Ruth Wilson Gilmore is director of the Center for Place, Culture, and Politics and a professor of geography at the City University of New York. She is most famous for arguing that the movement for abolition, with its proud history of challenging slavery, should be applied today to the abolition of prisons. In an era when 2.3 million people are behind bars in the United States, she challenges us to think about whether it is ever necessary or productive to lock people in cages.

She warns of the “nightmare made palatable by the terrifying numbers of prisoners and prisons produced by the last generation, while we were all, presumably, awake.” But her hope lies in the fact that “just as real was the growing grassroots activism against the expanded use of criminalization and cages as a catchall solution to social problems. In order to realize their dreams of justice in individual cases, the [freedom] riders decided, through struggle, debate, failure, and renewal, that they must seek general freedom for all from a system in which punishment has become as industrialized as making cars, clothes, or missiles, or growing cotton.”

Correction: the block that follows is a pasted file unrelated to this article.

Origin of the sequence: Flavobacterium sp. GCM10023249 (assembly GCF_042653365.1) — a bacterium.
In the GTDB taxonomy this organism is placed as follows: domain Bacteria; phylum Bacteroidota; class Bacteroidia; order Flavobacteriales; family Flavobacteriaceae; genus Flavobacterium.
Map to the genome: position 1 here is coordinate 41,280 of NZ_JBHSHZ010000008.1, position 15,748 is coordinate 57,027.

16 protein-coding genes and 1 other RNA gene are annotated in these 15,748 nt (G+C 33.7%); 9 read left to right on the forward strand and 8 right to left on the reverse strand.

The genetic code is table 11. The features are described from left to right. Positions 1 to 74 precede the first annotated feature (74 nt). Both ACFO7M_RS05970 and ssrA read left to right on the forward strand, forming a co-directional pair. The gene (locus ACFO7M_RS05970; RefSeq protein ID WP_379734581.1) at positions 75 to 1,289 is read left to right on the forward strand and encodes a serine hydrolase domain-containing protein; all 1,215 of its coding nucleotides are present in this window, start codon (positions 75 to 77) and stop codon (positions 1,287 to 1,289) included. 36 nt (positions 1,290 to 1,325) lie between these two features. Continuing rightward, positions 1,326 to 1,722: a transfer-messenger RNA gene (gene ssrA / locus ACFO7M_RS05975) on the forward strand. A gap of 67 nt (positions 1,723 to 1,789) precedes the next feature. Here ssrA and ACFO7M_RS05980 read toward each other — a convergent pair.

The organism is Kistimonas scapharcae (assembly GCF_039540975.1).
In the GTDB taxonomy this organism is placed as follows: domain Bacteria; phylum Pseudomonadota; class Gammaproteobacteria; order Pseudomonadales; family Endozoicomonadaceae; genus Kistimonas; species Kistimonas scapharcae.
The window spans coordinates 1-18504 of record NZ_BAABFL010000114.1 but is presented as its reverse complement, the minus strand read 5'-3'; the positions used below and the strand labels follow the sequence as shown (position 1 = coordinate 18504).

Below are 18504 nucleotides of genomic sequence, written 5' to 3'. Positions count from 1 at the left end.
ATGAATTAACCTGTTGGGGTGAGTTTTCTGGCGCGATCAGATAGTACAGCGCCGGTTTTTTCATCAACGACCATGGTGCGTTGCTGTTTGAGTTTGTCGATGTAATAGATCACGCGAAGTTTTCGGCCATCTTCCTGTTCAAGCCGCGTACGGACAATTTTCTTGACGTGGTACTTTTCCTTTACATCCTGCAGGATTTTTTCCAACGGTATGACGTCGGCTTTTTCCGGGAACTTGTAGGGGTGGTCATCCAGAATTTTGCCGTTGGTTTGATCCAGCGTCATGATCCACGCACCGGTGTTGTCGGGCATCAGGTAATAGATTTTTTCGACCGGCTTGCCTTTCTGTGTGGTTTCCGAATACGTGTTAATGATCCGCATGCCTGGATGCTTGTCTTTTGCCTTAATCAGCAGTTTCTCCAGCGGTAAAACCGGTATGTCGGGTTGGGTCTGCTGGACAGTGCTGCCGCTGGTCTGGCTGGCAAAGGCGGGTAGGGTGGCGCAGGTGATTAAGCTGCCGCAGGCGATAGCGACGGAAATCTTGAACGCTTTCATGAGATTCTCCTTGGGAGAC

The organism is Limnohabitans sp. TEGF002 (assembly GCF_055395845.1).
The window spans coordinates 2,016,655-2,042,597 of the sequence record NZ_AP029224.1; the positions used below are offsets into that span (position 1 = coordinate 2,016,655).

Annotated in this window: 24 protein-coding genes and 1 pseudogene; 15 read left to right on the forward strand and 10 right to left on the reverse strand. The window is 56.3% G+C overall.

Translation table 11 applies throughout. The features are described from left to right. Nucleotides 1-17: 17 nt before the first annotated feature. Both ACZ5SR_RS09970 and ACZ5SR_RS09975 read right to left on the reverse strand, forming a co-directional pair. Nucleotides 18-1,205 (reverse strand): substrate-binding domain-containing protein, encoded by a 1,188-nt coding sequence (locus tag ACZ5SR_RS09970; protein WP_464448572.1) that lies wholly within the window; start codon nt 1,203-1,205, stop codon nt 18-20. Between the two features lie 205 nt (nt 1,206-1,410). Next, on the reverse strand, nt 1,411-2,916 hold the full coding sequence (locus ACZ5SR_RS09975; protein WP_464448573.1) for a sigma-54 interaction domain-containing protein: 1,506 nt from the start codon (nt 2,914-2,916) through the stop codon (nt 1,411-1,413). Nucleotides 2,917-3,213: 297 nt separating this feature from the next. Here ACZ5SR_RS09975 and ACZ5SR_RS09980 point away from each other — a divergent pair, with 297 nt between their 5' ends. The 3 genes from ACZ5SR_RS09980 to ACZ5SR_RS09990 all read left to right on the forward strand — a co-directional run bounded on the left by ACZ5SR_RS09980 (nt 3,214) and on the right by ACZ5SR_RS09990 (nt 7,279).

Gilmore wrote Golden Gulag: Prisons, Surplus, Crisis, and Opposition in Globalizing California (2007) and contributed to The Revolution Will Not Be Funded: Beyond the Non-Profit Industrial Complex (2007). The American Sociological Society honored Gilmore with its Angela Davis Award for Public Scholarship in 2012. A tireless activist, she has cofounded many social justice organizations, including the California Prison Moratorium Project, Critical Resistance, and the Central California Environmental Justice Network.

This was a Readings and Conversations event.

In this episode, Ruth Wilson Gilmore joined Rachel Kushner in conversation. You can find the companion talk here.

You may learn more about this event on the Lannan website; you may also listen to the audio recording of this event there. Photos from this event are available on Flickr.

Possibly Related Posts: